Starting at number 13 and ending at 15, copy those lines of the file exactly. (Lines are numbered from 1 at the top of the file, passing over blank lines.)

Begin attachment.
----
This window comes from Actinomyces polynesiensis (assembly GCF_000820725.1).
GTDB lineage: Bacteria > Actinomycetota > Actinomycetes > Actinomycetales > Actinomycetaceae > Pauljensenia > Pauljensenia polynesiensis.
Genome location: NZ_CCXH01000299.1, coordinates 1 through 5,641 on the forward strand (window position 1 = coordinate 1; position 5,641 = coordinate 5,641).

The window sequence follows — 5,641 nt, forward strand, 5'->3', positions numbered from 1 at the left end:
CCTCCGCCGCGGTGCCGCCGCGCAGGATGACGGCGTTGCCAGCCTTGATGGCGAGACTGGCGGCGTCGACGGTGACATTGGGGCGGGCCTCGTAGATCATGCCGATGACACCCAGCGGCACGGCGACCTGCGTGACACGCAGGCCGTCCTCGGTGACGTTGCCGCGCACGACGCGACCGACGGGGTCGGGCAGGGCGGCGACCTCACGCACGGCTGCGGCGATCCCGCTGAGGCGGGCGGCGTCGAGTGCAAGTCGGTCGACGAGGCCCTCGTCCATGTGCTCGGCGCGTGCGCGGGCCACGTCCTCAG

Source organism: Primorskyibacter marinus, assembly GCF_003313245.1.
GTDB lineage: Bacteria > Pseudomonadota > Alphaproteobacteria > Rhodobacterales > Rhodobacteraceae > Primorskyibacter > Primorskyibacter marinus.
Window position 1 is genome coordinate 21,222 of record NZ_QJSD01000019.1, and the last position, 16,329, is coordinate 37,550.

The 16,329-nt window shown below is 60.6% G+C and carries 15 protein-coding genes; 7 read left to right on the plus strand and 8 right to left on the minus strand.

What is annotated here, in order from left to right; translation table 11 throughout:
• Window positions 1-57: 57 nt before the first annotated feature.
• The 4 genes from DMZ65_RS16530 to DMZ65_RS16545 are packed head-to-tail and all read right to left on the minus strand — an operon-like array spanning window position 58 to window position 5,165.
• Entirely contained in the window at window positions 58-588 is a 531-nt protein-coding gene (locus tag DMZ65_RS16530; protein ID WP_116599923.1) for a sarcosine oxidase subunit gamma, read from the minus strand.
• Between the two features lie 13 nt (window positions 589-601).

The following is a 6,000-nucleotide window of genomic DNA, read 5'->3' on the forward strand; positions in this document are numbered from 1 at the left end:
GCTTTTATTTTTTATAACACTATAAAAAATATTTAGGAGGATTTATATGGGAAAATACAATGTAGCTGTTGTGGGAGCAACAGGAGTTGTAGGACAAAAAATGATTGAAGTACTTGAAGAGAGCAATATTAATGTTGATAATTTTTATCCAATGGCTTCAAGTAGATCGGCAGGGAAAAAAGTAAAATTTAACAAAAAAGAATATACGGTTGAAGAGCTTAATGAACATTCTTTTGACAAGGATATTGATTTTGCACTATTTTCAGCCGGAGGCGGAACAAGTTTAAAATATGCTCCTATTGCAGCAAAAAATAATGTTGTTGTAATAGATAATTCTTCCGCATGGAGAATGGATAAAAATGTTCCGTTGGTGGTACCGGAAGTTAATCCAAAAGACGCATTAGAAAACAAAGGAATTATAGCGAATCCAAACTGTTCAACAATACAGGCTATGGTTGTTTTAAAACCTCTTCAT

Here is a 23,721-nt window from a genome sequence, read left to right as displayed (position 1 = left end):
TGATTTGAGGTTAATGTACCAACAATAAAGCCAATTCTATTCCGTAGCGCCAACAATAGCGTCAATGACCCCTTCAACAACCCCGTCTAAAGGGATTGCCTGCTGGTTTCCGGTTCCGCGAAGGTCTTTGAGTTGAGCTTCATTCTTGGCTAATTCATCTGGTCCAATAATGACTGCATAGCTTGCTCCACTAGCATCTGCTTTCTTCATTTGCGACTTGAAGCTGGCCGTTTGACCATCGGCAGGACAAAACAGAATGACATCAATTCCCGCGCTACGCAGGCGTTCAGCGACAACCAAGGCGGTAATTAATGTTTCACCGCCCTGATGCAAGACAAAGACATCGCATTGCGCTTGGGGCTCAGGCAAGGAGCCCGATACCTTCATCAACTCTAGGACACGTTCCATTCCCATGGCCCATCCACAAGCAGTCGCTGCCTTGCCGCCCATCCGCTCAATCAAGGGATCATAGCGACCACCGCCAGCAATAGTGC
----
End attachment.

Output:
• Entirely contained in the window at window positions 58-588 is a 531-nt protein-coding gene (locus tag DMZ65_RS16530; protein ID WP_116599923.1) for a sarcosine oxidase subunit gamma, read from the minus strand.
• Between the two features lie 13 nt (window positions 589-601).

The following is a 6,000-nucleotide window of genomic DNA, read 5'->3' on the forward strand; positions in this document are numbered from 1 at the left end: